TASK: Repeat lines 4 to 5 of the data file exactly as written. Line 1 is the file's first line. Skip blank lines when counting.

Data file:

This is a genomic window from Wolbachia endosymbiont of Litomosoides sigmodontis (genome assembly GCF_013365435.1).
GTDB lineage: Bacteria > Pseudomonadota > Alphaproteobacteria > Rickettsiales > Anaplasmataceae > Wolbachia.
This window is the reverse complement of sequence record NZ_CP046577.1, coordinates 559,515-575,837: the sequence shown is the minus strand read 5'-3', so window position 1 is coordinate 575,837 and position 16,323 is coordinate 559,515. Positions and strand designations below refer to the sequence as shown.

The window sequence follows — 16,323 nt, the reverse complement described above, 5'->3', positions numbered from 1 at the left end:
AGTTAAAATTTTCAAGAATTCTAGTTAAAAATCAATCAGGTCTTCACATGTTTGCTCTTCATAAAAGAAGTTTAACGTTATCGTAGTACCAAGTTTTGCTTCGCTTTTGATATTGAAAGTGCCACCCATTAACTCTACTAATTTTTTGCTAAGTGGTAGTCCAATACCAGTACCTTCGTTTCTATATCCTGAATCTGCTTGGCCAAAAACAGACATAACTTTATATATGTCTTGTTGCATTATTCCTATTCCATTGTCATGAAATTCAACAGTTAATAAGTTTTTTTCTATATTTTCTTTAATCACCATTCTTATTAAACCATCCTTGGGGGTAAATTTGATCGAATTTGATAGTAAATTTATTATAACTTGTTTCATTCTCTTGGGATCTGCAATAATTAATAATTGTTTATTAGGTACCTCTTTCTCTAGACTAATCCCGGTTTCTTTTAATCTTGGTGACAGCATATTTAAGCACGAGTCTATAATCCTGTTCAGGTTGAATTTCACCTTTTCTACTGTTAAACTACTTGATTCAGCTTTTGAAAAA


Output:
The window sequence follows — 16,323 nt, the reverse complement described above, 5'->3', positions numbered from 1 at the left end:
AGTTAAAATTTTCAAGAATTCTAGTTAAAAATCAATCAGGTCTTCACATGTTTGCTCTTCATAAAAGAAGTTTAACGTTATCGTAGTACCAAGTTTTGCTTCGCTTTTGATATTGAAAGTGCCACCCATTAACTCTACTAATTTTTTGCTAAGTGGTAGTCCAATACCAGTACCTTCGTTTCTATATCCTGAATCTGCTTGGCCAAAAACAGACATAACTTTATATATGTCTTGTTGCATTATTCCTATTCCATTGTCATGAAATTCAACAGTTAATAAGTTTTTTTCTATATTTTCTTTAATCACCATTCTTATTAAACCATCCTTGGGGGTAAATTTGATCGAATTTGATAGTAAATTTATTATAACTTGTTTCATTCTCTTGGGATCTGCAATAATTAATAATTGTTTATTAGGTACCTCTTTCTCTAGACTAATCCCGGTTTCTTTTAATCTTGGTGACAGCATATTTAAGCACGAGTCTATAATCCTGTTCAGGTTGAATTTCACCTTTTCTACTGTTAAACTACTTGATTCAGCTTTTGAAAAA